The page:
Fish caught in set net
Image: DOC

Archived content: This media release was accurate on the date of publication. 


DOC is investigating after a 120-metre long fishing net was found in Motu Manawa-Pollen Island Marine Reserve on 2 February by a DOC ranger.

Date:  16 February 2021

DOC’s Auckland Operations Manager Kirsty Prior says DOC takes these offences very seriously.

“There are no excuses for setting nets in a marine reserve, with those caught facing criminal prosecution. The maximum penalty for fishing in a marine reserve is a $10,000 fine or three months in jail,” she says.

The net was attached by a milk bottle float and anchor at one end and tied to a mangrove tree on the shoreline. It had caught an extensive variety of marine life including a pied shag, juvenile hammerhead sharks, eagle rays, and dozens of other fish – some of which fell back into the sea when the net was hauled in.

The Motu Manawa-Pollen Island Marine Reserve protects 500 hectares of the inner reaches of Tamaki Makaurau/Auckland’s Waitemata Harbour. 

Kirsty Prior says “This marine reserve includes intertidal mudflats, tidal channels, mangrove swamp, saltmarsh and shellbanks. Auckland’s marine reserves are very special places and it’s up to all of us to look after them for future generations.”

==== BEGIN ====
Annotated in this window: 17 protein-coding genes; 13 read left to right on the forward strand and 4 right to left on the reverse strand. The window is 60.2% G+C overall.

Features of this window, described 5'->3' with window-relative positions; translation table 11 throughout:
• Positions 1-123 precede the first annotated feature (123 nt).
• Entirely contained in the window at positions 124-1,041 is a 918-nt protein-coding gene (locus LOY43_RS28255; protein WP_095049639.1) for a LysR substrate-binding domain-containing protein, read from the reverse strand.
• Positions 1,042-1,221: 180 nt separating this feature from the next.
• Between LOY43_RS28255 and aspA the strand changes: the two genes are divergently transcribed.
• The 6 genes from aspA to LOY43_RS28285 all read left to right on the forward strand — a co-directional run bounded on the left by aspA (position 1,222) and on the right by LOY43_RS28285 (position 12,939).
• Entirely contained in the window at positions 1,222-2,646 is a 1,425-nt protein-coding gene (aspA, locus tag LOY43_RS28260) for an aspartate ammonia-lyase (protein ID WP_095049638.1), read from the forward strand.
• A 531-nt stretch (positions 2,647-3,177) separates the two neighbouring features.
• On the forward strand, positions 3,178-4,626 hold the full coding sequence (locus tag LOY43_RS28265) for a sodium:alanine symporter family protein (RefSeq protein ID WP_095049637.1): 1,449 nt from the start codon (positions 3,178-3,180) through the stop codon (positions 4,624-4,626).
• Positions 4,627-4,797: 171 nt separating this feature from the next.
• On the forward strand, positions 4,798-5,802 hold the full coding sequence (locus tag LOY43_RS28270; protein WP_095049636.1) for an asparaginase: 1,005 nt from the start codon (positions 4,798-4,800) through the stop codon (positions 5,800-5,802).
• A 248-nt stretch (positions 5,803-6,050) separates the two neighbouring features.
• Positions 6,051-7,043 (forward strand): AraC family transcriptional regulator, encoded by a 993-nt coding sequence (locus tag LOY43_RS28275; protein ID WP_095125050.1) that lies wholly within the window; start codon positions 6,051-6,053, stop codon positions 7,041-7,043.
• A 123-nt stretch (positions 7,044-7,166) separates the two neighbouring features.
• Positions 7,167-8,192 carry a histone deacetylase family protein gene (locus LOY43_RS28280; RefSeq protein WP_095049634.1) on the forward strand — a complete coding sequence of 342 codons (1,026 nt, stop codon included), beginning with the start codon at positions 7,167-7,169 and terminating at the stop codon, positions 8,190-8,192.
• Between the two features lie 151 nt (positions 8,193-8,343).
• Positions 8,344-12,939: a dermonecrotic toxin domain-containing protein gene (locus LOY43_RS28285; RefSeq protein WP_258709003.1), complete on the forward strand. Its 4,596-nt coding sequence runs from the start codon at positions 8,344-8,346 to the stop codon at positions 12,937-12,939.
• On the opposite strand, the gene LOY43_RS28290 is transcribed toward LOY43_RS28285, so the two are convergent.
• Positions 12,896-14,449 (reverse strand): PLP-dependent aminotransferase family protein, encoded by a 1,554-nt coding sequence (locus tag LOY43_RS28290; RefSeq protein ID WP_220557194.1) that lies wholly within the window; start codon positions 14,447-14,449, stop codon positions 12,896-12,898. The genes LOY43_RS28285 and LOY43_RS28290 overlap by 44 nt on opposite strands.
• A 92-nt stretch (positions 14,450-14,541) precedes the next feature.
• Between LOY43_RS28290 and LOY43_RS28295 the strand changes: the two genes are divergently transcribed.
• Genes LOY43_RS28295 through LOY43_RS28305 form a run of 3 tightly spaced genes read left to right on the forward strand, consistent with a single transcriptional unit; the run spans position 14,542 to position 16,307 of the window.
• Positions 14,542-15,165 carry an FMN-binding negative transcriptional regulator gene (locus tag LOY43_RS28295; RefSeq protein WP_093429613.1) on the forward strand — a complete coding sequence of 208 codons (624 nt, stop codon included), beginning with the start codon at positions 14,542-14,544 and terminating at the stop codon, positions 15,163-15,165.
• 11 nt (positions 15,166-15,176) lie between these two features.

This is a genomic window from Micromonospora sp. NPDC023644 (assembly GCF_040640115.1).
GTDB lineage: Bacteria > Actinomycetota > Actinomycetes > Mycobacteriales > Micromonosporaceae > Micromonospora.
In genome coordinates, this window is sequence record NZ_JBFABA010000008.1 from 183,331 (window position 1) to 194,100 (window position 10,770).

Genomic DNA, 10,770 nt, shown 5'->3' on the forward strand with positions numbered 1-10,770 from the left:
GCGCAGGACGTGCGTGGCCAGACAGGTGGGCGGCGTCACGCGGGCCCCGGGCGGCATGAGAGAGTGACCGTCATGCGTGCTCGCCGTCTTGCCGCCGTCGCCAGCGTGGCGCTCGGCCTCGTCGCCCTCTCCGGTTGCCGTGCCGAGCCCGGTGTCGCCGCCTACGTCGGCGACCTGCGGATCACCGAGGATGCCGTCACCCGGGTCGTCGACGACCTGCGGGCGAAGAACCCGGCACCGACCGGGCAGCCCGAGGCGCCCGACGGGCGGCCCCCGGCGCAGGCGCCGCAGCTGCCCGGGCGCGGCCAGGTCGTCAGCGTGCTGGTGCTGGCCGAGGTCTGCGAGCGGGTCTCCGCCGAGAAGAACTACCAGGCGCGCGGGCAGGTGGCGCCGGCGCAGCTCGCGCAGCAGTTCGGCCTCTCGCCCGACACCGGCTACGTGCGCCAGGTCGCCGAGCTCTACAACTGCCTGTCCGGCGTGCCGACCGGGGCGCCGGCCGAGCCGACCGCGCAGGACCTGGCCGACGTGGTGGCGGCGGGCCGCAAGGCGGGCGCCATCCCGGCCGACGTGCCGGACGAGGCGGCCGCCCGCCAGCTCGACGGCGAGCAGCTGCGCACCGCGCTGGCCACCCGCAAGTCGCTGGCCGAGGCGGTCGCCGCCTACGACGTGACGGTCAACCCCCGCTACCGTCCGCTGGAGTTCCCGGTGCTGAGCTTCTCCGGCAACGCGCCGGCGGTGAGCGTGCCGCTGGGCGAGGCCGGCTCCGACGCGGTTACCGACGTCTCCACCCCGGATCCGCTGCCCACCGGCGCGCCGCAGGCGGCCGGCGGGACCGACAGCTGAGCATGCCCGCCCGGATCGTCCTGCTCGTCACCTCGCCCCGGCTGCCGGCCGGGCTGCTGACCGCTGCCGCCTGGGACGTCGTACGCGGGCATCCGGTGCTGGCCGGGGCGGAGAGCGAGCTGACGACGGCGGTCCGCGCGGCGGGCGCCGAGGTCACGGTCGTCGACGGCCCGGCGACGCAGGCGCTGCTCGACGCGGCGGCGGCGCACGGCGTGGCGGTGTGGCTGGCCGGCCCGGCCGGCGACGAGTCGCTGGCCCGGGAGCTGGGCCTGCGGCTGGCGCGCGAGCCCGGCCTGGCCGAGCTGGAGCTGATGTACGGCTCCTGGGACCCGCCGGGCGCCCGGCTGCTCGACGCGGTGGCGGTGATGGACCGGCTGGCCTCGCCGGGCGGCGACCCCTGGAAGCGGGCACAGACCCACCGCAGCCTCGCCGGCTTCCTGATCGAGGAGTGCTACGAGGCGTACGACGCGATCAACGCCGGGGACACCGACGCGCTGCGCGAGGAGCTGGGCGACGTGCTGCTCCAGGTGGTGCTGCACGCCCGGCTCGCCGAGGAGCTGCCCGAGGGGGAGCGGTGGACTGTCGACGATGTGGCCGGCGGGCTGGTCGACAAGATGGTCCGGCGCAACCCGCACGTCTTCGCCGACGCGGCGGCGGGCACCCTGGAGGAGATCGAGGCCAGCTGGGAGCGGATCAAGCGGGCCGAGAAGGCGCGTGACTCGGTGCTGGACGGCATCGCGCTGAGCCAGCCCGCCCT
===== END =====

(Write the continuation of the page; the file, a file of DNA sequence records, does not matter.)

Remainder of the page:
DOC is encouraging anyone who knows anything about this illegal net to come forward. Any information received will be kept anonymous. Anyone who has seen people breaking conservation rules, such as fishing in a marine reserve or putting marine wildlife at risk should report the behaviour with as much information as possible to 0800 DOC HOT.

In the Auckland region, marine reserves are located at Cape Rodney-Okakari Point (Goat Island), Tāwharanui, Long Bay-Okura, Te Matuku (Waiheke), and Motu Manawa-Pollen Island. All marine reserves are no take reserves.

Auckland is at Covid-19 Alert Level 3. Stay home to avoid any risk of spread. Travel only within your local area and undertake low risk activities. Boating, jet skiing, yachting and scuba diving are not allowed.

Background Information

Marine reserves are the highest level of marine protection established under the Marine Reserves Act 1971. The main aim of marine reserves is to create areas as true to natural marine habitats and life. This means it is an offence to touch or take anything from a marine reserve.

Every marine reserve in Aotearoa/New Zealand is unique in its features and rich in biodiversity. The natural undisturbed state of these areas also sees the reserves being desirable spots for recreational activities including swimming, kayaking, snorkelling, diving, exploring rock pools and walking.

To identify marine reserve boundaries – find the markers, read the signs and use the MarineMate app. Reserve locations can also be found on Auckland marine reserves (PDF, 839K)


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